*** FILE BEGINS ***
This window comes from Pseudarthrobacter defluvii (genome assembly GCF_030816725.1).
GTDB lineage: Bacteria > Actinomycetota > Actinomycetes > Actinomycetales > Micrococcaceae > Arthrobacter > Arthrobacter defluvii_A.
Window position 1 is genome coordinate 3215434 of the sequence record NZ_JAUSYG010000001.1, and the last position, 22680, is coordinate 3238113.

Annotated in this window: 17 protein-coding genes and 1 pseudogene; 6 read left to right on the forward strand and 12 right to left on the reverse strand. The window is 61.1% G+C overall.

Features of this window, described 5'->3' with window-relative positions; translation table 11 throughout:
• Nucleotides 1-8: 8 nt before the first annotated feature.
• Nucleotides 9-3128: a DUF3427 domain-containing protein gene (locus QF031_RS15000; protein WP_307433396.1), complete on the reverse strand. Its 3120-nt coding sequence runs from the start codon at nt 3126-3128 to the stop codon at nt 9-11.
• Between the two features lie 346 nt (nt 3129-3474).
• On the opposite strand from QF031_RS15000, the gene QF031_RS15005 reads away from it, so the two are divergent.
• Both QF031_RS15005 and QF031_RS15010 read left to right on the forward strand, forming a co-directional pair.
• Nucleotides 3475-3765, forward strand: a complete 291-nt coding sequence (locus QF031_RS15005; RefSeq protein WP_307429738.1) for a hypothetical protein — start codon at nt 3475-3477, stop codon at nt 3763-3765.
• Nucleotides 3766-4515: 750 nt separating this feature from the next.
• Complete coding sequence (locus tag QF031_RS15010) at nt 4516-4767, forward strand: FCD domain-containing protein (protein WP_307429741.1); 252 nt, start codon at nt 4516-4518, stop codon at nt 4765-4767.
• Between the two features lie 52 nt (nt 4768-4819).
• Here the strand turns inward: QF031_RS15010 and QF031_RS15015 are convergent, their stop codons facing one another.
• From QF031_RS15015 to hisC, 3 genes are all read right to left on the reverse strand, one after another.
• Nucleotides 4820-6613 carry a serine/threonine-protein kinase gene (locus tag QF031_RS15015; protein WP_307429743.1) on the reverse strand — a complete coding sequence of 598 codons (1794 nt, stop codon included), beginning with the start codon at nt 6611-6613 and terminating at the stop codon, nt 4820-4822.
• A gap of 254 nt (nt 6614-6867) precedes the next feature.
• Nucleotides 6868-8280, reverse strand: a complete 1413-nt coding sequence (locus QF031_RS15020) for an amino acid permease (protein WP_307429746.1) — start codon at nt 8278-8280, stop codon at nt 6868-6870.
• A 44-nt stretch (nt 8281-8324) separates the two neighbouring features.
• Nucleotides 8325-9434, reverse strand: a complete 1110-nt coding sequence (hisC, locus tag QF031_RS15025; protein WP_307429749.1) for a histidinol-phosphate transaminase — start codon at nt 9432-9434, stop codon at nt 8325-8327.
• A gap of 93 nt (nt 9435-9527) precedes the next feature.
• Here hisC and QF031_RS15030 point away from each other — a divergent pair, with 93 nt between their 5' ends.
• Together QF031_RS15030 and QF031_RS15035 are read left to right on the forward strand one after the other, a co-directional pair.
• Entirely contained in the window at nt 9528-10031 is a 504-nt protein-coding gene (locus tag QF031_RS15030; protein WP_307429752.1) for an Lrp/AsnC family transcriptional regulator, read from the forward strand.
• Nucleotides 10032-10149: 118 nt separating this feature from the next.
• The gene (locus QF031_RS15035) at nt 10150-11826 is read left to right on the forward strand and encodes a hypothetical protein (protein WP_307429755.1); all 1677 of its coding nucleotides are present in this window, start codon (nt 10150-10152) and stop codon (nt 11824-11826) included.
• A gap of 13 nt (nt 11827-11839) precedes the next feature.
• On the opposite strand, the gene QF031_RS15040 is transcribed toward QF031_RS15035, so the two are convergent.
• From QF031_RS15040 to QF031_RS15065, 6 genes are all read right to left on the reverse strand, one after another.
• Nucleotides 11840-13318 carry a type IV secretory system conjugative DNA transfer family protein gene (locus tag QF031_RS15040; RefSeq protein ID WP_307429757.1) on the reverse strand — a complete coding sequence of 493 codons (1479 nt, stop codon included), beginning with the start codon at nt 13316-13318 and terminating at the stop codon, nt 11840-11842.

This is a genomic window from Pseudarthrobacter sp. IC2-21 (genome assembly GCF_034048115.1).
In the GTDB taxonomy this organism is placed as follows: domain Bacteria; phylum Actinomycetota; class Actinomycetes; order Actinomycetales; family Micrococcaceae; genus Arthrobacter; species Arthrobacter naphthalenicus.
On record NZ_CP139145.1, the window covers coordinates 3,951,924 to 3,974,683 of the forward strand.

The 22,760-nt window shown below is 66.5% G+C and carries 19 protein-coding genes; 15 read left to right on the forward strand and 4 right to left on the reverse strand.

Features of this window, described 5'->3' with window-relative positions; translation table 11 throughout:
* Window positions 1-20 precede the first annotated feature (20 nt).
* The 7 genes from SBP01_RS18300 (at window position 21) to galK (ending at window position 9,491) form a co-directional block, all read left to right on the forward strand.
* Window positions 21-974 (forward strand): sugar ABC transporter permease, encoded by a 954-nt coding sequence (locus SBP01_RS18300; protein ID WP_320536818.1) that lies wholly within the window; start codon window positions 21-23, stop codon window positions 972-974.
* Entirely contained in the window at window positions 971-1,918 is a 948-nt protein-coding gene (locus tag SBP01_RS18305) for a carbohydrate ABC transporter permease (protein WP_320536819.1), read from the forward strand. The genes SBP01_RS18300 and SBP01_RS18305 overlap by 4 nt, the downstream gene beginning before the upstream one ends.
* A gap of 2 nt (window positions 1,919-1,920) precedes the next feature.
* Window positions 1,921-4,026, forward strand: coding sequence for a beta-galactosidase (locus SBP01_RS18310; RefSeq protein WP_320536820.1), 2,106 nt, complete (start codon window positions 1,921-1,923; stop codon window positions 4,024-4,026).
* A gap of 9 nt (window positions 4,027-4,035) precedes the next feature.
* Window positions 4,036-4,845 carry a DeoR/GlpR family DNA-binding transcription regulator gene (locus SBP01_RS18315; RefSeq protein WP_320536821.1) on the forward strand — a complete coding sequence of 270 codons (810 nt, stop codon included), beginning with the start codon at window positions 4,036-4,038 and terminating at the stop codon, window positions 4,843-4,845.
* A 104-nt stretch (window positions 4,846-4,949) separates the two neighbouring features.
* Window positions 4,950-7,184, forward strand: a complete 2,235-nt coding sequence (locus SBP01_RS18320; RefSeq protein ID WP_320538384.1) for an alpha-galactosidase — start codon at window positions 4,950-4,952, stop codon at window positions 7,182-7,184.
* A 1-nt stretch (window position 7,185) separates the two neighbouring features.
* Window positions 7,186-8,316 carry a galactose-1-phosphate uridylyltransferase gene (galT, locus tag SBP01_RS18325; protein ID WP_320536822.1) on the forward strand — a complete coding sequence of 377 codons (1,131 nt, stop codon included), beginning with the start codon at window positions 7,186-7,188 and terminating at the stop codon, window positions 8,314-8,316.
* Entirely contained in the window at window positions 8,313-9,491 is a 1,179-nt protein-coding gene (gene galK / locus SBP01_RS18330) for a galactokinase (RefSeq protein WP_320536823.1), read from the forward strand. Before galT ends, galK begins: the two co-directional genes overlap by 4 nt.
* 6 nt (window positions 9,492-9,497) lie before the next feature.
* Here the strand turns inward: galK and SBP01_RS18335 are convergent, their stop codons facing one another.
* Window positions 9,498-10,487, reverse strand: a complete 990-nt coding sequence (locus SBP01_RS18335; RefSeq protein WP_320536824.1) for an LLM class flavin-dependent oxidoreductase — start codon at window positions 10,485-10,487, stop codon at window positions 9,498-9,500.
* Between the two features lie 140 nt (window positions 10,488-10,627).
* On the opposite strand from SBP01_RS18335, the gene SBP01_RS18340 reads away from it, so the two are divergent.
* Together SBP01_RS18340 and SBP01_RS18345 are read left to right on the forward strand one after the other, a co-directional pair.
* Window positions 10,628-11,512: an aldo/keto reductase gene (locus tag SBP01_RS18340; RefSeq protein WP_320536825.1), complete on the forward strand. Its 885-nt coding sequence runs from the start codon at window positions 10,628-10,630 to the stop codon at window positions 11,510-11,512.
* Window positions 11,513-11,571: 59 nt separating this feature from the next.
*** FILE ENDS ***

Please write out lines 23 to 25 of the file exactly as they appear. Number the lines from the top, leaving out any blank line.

• Here hisC and QF031_RS15030 point away from each other — a divergent pair, with 93 nt between their 5' ends.
• Together QF031_RS15030 and QF031_RS15035 are read left to right on the forward strand one after the other, a co-directional pair.
• Entirely contained in the window at nt 9528-10031 is a 504-nt protein-coding gene (locus tag QF031_RS15030; protein WP_307429752.1) for an Lrp/AsnC family transcriptional regulator, read from the forward strand.